May 2006, Volume 36 Number 5 , p 20 - 21
MAUK, KRISTEN L. RN, APRN,BC, CRRN-A, PHD
TRANSIENT ISCHEMIC ATTACKS (TIAs), sometimes called ministrokes, are caused by temporary, reversible interruptions in the brain's blood supply. Symptoms may mimic those of stroke except that they last less than 24 hours; in fact, many TIAs last only minutes. After a TIA, the patient recovers completely, with no neurologic deficits.
Teach patients to recognize signs and symptoms of TIAs because they can warn of an impending stroke—the third most common cause of death in industrialized countries. In this article, I'll tell you how to recognize a TIA, what to do for a patient who's had one, and what to teach her to reduce the risk of stroke.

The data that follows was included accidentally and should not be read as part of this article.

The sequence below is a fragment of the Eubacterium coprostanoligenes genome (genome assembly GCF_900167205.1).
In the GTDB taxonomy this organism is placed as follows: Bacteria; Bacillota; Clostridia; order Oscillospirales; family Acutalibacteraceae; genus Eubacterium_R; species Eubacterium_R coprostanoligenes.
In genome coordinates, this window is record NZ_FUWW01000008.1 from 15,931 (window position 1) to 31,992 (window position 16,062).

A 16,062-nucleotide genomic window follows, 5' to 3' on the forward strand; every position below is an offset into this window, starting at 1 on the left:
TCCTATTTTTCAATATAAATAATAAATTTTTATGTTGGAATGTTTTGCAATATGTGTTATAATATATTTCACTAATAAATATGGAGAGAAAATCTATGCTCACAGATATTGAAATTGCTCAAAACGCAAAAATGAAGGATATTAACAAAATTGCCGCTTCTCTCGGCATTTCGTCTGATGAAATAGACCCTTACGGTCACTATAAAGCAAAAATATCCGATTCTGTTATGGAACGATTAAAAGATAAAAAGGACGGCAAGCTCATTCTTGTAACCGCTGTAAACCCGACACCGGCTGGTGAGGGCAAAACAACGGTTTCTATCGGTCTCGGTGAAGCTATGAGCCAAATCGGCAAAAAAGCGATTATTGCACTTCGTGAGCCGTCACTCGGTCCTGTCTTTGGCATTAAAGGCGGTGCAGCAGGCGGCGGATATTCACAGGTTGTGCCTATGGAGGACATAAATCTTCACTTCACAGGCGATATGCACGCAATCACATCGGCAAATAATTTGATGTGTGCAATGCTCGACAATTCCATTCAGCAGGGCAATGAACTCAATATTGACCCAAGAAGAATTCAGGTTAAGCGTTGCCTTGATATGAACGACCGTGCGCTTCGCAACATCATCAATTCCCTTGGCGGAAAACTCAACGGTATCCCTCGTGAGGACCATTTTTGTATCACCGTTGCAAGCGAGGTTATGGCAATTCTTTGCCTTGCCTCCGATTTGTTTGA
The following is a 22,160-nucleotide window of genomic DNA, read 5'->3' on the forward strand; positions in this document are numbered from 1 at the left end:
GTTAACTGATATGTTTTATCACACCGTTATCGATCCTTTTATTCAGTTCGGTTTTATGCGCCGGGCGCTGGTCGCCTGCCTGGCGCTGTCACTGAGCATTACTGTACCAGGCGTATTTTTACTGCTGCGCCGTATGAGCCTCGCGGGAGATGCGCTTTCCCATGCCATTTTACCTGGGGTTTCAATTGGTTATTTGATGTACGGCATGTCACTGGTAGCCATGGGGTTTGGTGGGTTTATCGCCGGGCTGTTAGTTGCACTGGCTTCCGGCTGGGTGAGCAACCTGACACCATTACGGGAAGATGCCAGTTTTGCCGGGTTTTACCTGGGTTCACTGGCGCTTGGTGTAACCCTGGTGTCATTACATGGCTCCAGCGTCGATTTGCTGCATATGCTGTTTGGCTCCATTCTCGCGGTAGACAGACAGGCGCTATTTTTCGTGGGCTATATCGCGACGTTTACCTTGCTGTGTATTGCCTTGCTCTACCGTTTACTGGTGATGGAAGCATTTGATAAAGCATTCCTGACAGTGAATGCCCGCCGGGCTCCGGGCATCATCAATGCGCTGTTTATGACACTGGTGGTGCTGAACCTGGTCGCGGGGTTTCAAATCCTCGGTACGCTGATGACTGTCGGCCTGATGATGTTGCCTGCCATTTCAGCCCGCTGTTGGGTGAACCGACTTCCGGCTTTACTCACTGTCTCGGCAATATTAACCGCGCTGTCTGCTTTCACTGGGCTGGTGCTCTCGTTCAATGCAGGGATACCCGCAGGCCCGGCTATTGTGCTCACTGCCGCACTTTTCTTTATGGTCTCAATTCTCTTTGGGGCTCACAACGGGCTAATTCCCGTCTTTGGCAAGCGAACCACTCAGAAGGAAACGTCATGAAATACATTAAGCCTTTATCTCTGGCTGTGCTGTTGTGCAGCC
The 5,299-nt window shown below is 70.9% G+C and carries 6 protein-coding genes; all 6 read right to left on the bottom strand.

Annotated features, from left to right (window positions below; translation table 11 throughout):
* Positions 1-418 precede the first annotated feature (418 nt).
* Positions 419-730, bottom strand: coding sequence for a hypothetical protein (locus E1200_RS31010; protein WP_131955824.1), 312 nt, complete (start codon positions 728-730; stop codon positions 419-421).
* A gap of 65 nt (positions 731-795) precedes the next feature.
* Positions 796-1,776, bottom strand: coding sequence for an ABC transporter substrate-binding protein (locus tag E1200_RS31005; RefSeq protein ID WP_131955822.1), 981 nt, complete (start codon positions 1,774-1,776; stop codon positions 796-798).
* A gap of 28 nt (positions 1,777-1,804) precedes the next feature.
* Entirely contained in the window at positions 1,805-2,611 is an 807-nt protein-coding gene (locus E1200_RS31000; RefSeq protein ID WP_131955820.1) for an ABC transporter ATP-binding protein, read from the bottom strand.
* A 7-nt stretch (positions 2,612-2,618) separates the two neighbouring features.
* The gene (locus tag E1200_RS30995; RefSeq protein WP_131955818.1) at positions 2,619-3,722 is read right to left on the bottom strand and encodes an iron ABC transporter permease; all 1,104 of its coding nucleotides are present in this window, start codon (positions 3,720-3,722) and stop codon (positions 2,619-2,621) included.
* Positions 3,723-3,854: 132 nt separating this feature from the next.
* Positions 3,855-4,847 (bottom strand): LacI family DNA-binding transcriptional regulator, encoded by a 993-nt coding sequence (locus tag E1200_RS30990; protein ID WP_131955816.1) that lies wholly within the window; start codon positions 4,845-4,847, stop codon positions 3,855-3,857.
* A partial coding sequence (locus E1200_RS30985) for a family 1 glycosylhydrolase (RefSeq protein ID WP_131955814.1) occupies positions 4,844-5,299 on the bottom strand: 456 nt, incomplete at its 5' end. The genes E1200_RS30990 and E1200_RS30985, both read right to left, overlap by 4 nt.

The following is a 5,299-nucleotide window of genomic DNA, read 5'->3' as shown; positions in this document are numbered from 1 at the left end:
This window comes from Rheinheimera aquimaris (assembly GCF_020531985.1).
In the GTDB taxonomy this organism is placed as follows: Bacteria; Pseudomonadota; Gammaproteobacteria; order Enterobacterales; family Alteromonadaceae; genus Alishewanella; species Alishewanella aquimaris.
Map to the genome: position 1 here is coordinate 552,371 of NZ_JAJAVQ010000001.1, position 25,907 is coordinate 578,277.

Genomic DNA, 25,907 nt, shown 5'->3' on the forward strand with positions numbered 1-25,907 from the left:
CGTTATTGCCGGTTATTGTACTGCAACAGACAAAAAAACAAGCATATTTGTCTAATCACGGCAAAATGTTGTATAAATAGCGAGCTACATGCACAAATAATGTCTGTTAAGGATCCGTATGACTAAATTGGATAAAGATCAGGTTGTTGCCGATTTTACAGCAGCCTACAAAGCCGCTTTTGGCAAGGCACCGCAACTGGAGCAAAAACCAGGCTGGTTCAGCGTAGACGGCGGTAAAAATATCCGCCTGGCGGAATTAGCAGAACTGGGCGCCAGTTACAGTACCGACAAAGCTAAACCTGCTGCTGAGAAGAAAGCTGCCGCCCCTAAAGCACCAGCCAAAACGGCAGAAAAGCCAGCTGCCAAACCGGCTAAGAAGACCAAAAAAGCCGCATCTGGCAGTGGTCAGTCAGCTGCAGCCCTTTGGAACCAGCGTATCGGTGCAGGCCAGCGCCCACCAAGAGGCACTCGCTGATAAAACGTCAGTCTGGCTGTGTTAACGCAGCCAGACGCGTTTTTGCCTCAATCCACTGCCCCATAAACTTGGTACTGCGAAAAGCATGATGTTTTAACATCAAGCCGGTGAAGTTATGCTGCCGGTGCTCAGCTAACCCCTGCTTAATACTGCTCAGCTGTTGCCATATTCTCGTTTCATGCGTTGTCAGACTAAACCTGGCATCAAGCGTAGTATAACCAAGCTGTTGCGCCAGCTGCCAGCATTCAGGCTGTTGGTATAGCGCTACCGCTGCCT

Early warning system
Because an average TIA lasts less than 5 minutes and leaves no residual effects, a patient may shrug it off or attribute it to other causes. But a TIA is a strong predictor of future stroke and shouldn't be ignored. Because more ...